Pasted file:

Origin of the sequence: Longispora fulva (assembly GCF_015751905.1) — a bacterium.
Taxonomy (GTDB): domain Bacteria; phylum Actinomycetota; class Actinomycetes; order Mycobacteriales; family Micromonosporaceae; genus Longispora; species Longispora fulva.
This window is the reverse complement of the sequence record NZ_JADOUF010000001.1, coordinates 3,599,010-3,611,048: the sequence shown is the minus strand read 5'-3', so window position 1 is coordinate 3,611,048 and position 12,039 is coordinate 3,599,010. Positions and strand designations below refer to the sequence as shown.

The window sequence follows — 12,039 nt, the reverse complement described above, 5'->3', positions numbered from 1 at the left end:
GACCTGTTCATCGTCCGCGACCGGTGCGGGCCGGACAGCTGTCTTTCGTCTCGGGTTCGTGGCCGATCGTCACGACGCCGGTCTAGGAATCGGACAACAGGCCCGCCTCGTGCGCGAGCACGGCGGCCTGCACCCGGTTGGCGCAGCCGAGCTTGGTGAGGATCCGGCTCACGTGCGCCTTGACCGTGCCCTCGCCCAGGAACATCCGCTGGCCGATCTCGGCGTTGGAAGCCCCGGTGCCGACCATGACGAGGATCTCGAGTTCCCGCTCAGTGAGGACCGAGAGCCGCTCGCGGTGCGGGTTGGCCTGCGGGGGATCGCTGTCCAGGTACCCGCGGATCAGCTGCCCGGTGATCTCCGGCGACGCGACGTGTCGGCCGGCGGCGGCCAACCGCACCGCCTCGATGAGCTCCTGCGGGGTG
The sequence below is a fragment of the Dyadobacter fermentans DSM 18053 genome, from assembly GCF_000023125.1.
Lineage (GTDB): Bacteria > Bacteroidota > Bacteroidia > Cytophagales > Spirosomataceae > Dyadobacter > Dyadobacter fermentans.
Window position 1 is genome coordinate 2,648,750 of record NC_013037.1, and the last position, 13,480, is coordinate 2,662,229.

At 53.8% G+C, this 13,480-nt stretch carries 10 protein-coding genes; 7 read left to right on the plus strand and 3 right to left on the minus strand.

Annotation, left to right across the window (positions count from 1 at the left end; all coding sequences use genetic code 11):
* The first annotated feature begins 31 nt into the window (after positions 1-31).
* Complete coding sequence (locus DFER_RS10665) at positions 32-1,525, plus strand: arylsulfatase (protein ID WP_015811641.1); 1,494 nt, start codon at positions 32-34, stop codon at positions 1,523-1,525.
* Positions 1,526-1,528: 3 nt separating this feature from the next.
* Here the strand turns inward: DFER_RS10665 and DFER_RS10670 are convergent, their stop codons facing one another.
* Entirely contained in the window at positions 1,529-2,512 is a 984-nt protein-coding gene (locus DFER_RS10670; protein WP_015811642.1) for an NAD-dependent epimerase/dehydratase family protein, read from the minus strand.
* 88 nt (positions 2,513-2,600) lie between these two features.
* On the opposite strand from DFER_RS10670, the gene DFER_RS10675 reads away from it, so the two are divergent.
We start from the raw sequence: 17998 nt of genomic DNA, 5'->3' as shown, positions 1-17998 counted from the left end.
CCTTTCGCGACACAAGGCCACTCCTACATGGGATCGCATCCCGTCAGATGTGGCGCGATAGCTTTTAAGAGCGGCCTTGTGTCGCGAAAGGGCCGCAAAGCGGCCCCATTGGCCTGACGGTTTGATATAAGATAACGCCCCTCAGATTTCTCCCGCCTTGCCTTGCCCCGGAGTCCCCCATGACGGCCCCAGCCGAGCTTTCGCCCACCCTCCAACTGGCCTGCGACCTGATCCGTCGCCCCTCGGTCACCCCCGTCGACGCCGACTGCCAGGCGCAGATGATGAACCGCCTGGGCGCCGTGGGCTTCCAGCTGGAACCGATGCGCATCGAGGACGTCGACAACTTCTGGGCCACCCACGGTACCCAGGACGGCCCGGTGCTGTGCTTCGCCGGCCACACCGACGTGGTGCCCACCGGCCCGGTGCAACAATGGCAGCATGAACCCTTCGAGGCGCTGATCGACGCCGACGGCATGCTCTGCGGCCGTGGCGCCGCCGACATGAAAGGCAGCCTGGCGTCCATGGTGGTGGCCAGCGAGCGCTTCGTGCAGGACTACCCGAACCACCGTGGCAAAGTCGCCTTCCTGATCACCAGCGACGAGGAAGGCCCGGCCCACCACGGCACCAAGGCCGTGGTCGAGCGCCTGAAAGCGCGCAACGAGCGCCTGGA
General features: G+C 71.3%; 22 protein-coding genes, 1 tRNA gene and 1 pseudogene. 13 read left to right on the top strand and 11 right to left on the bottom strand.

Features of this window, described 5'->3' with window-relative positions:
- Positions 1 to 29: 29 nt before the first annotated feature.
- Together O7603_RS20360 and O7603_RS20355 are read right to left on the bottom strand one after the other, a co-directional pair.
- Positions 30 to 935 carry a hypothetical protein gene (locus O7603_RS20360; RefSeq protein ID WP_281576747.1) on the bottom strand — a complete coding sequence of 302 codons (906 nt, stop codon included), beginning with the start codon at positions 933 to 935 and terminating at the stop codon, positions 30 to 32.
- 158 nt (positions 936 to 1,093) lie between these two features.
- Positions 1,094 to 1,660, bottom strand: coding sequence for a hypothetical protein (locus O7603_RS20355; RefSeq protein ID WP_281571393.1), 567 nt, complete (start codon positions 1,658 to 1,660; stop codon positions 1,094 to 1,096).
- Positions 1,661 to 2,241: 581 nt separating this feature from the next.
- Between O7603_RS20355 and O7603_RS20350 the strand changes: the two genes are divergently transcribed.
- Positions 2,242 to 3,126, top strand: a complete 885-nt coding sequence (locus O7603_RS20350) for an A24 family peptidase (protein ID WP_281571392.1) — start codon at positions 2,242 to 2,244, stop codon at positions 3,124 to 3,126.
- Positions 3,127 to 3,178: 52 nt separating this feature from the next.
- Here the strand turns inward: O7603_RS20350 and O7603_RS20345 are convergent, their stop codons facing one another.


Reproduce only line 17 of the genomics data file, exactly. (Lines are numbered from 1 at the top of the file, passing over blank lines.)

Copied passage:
* On the opposite strand from DFER_RS10670, the gene DFER_RS10675 reads away from it, so the two are divergent.